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With increasing activity and interest in deep sea mineral (DSM) resources in the Pacific Islands region, there is a need to put in place legal instruments to govern these resources. It is critical that policies and legislation incorporate environmental management components to ensure that Pacific Island states can conserve and sustainably use their marine resources. 

Sustainable development of DSM resources will require environmental, social, political and economic objectives to be balanced. In particular, consideration of existing contributors to national economies through fisheries, tourism, maritime transport and trade is needed, as is consideration of ocean processes, ecological systems and ecosystem services. 

Although exploration has commenced in some Pacific Island states, extraction is yet to begin anywhere in the world. Consequently, there are unknowns regarding deep sea environments, methods of mineral extraction and the potential impacts that may arise. 

States will need to address a variety of environmental management components in their strategic and project-specific management systems, such as incorporating best environmental practices; environmental impact assessment; and impact mitigation. Equally important is to ensure that industry is held accountable through environmental requirements and conditions placed on approvals, with appropriate enforcement of compliance.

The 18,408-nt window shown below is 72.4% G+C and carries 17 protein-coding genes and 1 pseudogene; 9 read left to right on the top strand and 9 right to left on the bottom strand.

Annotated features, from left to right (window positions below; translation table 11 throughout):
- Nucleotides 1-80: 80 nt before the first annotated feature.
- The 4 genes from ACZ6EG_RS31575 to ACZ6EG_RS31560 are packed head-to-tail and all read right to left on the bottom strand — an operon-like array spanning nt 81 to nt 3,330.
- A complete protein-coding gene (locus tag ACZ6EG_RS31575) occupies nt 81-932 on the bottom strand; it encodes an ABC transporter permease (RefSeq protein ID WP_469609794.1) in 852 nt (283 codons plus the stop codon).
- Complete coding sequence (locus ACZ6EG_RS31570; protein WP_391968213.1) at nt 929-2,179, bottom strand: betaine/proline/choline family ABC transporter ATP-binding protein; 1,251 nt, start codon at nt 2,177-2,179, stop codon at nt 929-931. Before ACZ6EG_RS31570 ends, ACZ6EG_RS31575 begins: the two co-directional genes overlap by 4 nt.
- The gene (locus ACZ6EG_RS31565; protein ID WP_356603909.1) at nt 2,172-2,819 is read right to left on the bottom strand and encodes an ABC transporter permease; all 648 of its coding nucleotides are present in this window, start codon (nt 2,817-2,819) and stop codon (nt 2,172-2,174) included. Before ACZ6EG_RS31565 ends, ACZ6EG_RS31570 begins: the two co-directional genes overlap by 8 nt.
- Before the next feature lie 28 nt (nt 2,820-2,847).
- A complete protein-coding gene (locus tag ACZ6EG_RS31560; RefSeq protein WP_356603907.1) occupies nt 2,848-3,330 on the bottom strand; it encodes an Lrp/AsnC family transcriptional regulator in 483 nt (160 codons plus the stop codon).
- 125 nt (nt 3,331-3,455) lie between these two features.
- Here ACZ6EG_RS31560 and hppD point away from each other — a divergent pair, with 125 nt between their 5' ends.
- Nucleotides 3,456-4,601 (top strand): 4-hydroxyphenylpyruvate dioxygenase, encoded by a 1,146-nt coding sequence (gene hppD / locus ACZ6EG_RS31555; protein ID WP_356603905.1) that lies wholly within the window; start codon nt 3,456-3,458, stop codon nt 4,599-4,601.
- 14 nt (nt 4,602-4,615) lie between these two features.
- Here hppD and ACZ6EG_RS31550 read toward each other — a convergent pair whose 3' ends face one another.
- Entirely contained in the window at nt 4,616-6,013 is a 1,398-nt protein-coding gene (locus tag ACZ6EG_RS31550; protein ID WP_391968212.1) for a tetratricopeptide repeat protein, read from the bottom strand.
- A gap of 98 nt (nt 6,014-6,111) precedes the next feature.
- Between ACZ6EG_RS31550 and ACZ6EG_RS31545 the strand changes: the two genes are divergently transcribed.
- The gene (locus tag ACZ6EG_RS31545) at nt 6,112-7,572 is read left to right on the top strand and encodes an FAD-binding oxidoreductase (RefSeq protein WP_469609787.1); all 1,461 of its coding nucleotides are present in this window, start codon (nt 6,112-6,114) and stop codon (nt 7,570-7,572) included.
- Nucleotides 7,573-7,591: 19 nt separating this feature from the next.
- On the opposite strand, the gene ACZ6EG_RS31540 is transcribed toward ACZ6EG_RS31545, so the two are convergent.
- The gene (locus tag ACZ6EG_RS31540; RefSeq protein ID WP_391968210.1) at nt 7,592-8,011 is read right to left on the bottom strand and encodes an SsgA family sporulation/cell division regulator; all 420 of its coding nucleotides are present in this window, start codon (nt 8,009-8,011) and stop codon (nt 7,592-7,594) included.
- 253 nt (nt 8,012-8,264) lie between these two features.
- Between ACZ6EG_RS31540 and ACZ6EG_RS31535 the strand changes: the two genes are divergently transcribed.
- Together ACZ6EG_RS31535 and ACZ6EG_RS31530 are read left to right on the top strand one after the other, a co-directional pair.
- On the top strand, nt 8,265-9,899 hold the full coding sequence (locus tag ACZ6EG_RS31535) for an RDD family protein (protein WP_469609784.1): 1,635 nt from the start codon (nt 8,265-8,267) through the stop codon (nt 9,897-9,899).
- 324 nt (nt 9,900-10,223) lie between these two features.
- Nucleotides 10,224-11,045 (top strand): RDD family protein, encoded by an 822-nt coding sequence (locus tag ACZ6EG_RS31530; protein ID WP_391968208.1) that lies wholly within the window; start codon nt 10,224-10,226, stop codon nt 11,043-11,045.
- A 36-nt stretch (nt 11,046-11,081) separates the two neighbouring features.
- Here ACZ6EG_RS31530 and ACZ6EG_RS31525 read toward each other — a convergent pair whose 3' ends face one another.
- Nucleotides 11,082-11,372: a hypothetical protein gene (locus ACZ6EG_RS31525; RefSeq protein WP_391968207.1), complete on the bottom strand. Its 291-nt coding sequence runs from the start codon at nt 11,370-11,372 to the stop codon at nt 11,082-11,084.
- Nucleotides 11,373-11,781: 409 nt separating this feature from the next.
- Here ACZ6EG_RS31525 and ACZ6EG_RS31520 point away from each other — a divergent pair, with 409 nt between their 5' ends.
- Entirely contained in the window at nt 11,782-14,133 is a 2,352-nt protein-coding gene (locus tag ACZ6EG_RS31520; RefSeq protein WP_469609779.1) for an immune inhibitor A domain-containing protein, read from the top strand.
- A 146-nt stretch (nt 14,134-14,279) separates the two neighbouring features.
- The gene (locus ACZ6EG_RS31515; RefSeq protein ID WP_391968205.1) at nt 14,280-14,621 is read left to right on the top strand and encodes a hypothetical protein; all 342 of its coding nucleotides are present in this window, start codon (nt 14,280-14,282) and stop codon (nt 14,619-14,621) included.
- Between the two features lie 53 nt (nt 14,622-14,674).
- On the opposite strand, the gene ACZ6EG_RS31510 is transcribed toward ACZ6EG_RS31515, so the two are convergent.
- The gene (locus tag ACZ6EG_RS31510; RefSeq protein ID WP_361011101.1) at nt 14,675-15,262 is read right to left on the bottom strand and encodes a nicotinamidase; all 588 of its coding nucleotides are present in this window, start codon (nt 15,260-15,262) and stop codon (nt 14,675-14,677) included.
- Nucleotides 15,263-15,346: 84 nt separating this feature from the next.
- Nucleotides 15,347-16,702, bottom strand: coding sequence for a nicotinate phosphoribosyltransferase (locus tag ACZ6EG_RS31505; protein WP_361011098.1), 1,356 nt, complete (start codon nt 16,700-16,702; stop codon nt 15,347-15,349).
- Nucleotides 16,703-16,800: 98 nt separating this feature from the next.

It is critical that decisions are informed by science and society in order to put effective environmental management and protective mechanisms in place. This Regional Environmental Management Framework serves as a guide, pooling current information, examples and resources to inform and support Pacific-ACP states in making decisions on their DSM resources. It has been prepared by the Pacific Community through our long-standing partnership with the European Union. In particular, the suggested template for Environmental Impact Assessment Reports will be of benefit in ensuring that comprehensive assessments are part of any decision-making.

It is anticipated that the Regional Environmental Management Framework will assist Pacific-ACP states by providing an overview of key environment management considerations in a DSM context, and guidance on aspects to incorporate in legal frameworks. It is my hope that this document will be used extensively by Pacific-ACP states and will contribute to the responsible and sound management of DSM research in the region.